random effects model

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random effects model

A statistical model that may be used in meta-analysis, in which both within-study sampling error (variance) and between-studies variation are included in assessing the uncertainty or confidence interval of the results of the meta-analysis.
References in periodicals archive ?
Two approaches are developed to capture the unobserved heterogeneity: fixed-effect model and random-effect model.
A two-way random-effect model, however, overcomes this shortcoming.
78 and p-value = 0 supports the preference for the random-effect model rather than for the pooled model.
The overall result shows the random-effect model and the fixed-effect model are preferred to the pooled model for Europe country group in supporting H1 through H5.
However, the estimator from the random-effect model is more efficient than that of a fixed-effect model due to higher degrees of freedom saved by random-effect specifications.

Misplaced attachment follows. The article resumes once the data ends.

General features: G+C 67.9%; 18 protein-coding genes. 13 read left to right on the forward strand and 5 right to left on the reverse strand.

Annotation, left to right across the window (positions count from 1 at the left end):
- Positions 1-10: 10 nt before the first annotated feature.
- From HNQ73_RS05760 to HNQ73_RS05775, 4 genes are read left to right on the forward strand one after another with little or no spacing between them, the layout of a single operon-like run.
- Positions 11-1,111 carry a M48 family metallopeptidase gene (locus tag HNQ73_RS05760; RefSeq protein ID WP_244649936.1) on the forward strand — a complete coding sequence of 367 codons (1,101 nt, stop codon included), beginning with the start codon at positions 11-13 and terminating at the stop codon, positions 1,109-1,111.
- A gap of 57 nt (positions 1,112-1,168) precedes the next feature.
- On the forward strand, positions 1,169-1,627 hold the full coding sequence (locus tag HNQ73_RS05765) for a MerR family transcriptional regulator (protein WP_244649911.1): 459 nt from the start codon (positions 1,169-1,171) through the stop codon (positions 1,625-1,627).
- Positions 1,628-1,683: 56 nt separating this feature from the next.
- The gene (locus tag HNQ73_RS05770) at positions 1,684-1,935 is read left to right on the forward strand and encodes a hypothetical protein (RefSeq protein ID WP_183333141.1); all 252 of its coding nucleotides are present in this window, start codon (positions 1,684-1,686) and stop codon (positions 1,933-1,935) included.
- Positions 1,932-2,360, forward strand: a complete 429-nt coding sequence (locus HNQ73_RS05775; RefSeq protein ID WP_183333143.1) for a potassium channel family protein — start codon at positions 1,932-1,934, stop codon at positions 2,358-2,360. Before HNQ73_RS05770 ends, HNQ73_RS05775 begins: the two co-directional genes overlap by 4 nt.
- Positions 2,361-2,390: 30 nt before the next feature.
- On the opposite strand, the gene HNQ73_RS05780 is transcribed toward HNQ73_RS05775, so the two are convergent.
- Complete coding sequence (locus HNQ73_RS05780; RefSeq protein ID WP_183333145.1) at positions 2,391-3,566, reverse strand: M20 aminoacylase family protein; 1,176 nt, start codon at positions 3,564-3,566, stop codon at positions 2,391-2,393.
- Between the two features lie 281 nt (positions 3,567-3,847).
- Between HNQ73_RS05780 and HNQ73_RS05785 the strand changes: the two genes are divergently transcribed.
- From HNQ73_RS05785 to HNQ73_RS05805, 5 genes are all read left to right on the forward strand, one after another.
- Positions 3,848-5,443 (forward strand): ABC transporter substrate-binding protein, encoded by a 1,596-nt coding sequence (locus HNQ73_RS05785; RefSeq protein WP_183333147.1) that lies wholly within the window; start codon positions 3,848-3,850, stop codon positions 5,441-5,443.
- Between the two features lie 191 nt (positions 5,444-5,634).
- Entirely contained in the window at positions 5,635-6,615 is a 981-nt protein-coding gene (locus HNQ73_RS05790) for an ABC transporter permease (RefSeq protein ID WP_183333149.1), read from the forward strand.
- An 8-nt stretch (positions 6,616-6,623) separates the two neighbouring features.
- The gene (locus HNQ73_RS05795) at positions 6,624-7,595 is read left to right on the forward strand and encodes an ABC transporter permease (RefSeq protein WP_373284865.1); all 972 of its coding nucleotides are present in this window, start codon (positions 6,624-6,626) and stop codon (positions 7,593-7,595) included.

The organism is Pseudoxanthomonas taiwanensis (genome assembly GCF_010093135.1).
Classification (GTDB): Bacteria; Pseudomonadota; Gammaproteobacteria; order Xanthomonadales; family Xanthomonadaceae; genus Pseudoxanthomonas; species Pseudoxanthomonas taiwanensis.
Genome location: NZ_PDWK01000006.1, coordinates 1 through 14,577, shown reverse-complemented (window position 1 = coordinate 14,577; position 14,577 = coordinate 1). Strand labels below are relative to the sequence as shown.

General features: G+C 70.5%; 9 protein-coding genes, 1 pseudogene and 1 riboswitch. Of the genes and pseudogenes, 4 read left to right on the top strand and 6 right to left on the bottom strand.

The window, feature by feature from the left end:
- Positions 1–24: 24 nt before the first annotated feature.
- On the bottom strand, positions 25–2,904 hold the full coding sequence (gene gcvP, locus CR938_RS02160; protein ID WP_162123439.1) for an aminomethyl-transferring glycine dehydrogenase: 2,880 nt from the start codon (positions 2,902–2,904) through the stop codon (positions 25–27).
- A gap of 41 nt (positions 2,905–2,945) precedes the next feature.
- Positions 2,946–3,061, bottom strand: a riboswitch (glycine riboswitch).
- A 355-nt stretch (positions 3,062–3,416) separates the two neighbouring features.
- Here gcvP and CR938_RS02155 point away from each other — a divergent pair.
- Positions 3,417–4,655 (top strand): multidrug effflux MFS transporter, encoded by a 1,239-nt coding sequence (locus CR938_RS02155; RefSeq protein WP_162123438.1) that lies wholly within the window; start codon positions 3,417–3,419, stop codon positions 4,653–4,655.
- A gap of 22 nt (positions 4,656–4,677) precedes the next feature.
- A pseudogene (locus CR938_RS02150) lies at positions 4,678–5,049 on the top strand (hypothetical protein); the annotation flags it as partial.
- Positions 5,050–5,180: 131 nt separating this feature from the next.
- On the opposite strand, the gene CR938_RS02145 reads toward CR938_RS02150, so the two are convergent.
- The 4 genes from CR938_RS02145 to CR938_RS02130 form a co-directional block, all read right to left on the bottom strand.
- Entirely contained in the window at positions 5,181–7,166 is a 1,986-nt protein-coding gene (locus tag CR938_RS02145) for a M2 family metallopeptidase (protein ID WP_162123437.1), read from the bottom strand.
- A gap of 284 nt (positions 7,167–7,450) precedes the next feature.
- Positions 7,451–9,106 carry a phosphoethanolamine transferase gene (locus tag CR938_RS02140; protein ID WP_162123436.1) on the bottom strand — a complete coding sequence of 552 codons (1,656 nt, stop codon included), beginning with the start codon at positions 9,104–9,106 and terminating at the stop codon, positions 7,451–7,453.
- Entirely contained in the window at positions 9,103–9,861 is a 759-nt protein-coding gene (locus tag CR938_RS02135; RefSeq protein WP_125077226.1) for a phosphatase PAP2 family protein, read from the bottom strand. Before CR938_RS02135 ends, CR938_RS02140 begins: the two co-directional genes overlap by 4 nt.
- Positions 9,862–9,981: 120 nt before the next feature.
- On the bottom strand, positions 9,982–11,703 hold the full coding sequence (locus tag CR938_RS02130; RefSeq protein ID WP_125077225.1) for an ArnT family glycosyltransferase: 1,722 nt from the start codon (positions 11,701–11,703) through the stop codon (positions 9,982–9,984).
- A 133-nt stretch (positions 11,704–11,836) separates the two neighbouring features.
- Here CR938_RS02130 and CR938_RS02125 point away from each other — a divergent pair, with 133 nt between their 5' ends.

Therefore, the random-effect model needs consideration.
In such cases, the random-effect model may be appropriate.
Even more complicated hierarchical random-effect models for both vessel and catch length-composition effects could be considered.
The fixed- and random-effect models were used to investigate these relationships.
In particular, the fixed--and random-effect models are used to investigate the dynamics between government spending and private consumption for the sample countries.
We used Poisson regression in a GAM model, and combined individual city regression coefficients using fixed and random-effect models.
The basic idea behind the use of the fixed- and random-effect models is that the effects of omitted variables that either may stay constant over time for a given cross-sectional unit or are the same for all cross-sectional units at a given point in time (or a combination of both) can be absorbed into the intercept term of a regression model (see Hsiao, 1993).